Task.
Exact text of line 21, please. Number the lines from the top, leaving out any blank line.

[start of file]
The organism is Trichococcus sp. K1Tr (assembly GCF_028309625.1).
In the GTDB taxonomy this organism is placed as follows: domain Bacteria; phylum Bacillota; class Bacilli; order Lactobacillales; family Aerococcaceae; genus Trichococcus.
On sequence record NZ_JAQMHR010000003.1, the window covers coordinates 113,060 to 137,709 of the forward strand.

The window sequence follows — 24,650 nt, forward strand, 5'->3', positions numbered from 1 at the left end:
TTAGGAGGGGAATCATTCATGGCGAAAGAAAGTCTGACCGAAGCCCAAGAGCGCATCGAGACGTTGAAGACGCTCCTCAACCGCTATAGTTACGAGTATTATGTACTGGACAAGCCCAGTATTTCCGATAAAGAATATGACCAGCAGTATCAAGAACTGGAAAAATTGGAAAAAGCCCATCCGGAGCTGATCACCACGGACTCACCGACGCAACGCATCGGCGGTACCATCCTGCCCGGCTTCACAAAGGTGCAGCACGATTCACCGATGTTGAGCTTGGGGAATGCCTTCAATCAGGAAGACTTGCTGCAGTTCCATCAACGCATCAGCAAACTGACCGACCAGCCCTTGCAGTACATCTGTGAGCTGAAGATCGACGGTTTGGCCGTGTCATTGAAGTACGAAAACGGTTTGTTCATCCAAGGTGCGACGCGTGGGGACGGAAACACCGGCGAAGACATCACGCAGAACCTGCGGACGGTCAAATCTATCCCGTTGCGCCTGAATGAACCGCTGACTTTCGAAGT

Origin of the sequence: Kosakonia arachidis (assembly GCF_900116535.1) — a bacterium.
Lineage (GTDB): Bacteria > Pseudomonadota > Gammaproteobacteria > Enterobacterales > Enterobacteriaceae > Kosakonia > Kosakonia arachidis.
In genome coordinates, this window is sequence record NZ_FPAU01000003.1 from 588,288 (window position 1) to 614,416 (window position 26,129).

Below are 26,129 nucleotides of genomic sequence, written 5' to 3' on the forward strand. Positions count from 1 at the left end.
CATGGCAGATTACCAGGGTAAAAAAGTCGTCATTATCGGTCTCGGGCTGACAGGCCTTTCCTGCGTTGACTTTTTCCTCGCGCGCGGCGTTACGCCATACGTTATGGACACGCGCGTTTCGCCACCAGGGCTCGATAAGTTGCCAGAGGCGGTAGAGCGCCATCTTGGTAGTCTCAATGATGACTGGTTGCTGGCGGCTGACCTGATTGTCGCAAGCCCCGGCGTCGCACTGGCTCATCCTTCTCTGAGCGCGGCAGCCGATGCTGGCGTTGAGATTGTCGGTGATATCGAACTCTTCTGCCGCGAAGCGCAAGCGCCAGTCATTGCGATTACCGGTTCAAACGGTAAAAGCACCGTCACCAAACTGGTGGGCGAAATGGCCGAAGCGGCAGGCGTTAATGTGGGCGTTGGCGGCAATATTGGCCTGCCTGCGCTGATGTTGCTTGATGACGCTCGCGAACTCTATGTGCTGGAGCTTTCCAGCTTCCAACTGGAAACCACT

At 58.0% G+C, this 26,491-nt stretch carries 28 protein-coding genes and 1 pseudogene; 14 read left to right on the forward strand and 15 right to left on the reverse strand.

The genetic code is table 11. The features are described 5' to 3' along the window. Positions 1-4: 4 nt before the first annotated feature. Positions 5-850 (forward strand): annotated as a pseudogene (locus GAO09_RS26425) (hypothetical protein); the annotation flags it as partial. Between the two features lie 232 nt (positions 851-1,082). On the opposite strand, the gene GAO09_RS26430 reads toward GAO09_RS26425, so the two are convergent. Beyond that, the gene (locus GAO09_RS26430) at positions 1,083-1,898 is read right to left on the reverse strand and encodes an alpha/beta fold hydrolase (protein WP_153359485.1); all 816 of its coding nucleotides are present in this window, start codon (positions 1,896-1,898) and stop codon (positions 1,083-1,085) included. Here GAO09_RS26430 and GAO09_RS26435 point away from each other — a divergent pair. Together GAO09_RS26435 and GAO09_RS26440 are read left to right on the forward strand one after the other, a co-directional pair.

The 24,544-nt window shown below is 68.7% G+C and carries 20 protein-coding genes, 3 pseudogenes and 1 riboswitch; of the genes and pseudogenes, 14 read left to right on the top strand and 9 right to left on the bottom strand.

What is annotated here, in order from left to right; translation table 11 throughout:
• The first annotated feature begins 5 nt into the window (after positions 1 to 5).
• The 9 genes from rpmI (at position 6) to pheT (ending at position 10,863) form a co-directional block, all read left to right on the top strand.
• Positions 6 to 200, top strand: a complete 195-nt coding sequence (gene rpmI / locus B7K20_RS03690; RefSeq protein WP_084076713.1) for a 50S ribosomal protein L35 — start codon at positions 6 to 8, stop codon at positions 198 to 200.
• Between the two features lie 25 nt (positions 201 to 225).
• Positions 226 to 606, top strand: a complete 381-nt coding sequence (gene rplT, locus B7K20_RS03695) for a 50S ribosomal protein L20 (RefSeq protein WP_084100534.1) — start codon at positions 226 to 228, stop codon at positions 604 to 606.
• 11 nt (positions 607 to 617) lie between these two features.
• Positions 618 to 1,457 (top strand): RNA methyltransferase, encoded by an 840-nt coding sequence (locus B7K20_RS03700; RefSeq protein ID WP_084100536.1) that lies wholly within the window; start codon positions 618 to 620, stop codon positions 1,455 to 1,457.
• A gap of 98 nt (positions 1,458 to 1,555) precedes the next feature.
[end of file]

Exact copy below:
• Positions 618 to 1,457 (top strand): RNA methyltransferase, encoded by an 840-nt coding sequence (locus B7K20_RS03700; RefSeq protein ID WP_084100536.1) that lies wholly within the window; start codon positions 618 to 620, stop codon positions 1,455 to 1,457.